In order to improve public education, it’s essential for educators to be at the forefront of student-centered, union-led efforts to transform schools and improve the quality of their overall teaching profession for the better.
That’s the idea behind the National Education Association’s inaugural Leadership Summits, which are designed to bring together current, emerging, and future Association leaders who are committed to advancing public education.
This January 17-19, more than 850 educators from 26 states arrived in Las Vegas, Nev. for the 2014 NEA National Leadership Summit (West) Program. Energetic education leaders from Illinois to Alaska and Hawaii convened to discuss common themes of professional empowerment, teacher engagement, and impactful student-centered techniques for academic improvement. In February, a National Leadership Summit (East) will be held in Atlanta, Ga. to continue engaging educators in the eastern states.
The 2014 Leadership Summits, which were designed to provide a unique and different leadership experience for school leaders, incorporate strategic planning with educator-led breakout sessions and leadership ideas. By providing educators with the resources they need to propel public education forward—through hands-on, digital, and Association-led efforts—the goal is to maximize the potential for committed educators to enact meaningful changes in their schools and districts.
And, as National Education Association President Dennis Van Roekel noted during his opening remarks of the summit, enacting change requires educators to also transform their approach to leading their profession.
“We are strong, passionate, and dedicated to our professions,” Van Roekel said. “However, change is our greatest leadership challenge and need in our association and public education today. Transformation and change are the only way for our association to be more relevant, thriving, and student-centered. Change isn’t coming, it’s here. There’s not an organization out there, where ‘change’ is not a constant.”
Over the three days of the summit, attending educators participated in a variety of sessions designed to provide them with the vision, purpose, and actions they need to take charge of public education. Using real life examples, educators met together to discuss and formulate solutions to every day challenges that they face. Among the summit’s attendees were a large group of young teachers looking to become more involved in leading their profession.
“An experience like this is irreplaceable, because there is almost no other place where you can be in the same room with individuals that share the same passions and the same goals for public education,” says Arizona educator Elizabeth Leivas, one of several members who attended the summit from the state’s Educators Soaring With Aspiring Goals (eSWAG) group that works to engage teachers 35 years old and younger.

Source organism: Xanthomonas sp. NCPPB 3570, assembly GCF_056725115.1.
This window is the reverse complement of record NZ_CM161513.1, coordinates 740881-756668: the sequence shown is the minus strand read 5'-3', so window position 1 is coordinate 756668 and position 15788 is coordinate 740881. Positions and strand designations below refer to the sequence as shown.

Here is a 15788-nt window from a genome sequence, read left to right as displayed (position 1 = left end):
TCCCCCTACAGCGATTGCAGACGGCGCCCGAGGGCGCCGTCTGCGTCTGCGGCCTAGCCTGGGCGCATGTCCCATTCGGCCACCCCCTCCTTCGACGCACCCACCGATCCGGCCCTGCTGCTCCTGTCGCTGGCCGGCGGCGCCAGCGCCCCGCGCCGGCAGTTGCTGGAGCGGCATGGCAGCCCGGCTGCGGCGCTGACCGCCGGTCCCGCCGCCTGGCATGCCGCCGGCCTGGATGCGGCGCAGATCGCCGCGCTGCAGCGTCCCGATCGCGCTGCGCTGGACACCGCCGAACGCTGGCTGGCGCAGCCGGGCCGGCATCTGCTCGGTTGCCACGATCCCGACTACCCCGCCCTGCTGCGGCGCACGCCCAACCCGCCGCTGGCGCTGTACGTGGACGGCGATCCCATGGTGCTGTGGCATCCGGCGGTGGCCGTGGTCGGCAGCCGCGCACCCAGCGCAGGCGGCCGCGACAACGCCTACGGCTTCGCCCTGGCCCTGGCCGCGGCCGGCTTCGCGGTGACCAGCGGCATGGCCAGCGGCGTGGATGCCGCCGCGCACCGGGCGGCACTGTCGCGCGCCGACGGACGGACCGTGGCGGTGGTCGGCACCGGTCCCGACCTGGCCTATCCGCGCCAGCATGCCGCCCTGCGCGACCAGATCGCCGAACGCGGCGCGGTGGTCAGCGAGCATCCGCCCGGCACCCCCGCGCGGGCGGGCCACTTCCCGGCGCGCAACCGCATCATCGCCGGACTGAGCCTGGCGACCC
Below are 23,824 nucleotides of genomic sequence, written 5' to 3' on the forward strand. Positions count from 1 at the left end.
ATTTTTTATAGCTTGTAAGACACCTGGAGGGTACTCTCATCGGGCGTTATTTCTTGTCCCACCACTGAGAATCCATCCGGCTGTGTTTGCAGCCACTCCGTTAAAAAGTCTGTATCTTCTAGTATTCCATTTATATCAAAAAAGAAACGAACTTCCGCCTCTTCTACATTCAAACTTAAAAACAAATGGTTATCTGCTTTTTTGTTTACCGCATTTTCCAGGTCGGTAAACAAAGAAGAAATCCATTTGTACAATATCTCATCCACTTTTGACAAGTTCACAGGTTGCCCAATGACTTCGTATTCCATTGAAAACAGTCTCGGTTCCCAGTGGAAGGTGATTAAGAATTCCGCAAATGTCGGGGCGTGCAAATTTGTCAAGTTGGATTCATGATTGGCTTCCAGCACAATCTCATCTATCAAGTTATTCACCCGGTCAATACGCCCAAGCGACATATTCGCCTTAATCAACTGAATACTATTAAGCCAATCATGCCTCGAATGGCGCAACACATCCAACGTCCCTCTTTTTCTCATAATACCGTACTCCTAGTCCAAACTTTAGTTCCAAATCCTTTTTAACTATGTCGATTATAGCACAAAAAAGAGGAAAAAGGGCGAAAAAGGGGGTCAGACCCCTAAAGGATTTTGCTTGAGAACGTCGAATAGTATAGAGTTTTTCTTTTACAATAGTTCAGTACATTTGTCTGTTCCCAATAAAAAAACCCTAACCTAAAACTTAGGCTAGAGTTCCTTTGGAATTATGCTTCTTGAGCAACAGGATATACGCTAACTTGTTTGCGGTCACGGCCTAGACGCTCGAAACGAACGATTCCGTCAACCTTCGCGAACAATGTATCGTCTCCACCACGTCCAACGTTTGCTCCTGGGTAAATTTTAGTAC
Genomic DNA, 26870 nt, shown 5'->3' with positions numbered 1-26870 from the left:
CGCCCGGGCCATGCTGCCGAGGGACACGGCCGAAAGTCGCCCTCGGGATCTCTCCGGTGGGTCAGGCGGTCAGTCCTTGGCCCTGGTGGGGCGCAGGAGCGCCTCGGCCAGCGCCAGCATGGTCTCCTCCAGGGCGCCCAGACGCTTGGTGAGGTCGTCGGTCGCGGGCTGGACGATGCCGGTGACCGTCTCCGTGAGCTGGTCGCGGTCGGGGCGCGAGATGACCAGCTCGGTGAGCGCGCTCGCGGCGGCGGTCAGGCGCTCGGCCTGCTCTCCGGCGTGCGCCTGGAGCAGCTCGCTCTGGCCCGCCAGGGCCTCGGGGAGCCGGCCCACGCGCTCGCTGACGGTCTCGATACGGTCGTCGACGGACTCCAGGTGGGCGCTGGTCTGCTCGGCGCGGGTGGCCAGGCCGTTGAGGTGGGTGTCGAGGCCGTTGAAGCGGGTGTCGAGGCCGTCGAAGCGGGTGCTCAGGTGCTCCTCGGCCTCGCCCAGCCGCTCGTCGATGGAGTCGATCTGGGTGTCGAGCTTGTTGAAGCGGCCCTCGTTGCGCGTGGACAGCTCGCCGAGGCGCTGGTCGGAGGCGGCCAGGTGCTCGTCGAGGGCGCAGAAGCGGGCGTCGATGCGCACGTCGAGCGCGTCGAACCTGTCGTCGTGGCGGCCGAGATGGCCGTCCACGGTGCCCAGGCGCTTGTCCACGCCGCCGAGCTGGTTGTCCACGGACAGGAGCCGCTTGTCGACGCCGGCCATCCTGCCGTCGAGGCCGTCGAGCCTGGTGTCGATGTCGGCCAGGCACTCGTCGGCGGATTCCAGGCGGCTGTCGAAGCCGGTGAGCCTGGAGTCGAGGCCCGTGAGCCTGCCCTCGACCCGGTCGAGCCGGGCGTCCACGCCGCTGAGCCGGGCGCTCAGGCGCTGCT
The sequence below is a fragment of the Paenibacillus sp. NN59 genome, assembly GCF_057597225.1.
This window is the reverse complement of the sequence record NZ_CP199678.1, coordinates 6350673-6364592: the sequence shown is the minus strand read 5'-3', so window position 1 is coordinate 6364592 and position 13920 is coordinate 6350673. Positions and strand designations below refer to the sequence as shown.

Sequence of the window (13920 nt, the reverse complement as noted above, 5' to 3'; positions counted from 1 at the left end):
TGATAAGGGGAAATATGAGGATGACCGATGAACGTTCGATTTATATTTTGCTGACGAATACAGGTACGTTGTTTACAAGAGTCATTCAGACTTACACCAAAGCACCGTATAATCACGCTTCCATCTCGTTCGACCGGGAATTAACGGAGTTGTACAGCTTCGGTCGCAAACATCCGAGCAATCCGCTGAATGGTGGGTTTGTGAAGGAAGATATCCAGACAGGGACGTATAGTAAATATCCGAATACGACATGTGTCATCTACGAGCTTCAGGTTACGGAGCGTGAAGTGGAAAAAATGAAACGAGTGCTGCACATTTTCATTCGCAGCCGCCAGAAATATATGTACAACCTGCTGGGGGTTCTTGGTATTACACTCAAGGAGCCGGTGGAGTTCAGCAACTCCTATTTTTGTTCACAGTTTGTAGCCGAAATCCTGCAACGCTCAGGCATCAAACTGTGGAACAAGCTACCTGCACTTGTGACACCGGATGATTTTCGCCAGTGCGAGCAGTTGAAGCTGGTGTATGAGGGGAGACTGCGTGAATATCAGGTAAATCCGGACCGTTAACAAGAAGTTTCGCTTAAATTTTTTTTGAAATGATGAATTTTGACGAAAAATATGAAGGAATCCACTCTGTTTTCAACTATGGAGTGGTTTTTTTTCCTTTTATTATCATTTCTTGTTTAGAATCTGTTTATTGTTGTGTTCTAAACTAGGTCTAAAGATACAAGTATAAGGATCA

One of the summit’s highlights was the Digital Media Café, which engaged educators to utilize online resources and improve their social media skills. Each attending educator was given a passport of activities, which they were asked to complete before the end of the summit. These activities ranged from signing up for the NEA Academy and Great Public Schools Network, to pledging to contact state legislatures and following NEA on Twitter and Facebook. As an incentive to broaden their own academic horizons, educators had the opportunity to win one of several fantastic prizes for successfully completing their passport activities.
A common theme throughout the summit was a focus on enacting change through collaboration. Educators, many of whom were concerned with improving student achievement in their own schools, attended organizing and breakout sessions that centered on educators working together with their colleagues, administrators, and other invested stakeholders to transform their schools.
With a focus on educator-to-educator contact, and purpose-driven and solution-based leadership, the sessions helped ignite sparks of creativity in the participating educators for them to take back to their own schools and districts. By fostering leadership and the value of collaborative change, educators were able to learn about the tools they need to take charge of their profession and improve student success.
“While you are here, I want you to think about the way you lead,” President Van Roekel told the attendees. “What does it look like? How bold is it? How much does it need to change? What do you need? What are you willing to do to change? What is your role in improving professional practice or enhancing student learning? The journey begins here at the summit but it does not end here. The discussion and sharing of ideas and best practices begins here but it does not end here. Our need to change begins here but it does not end here.”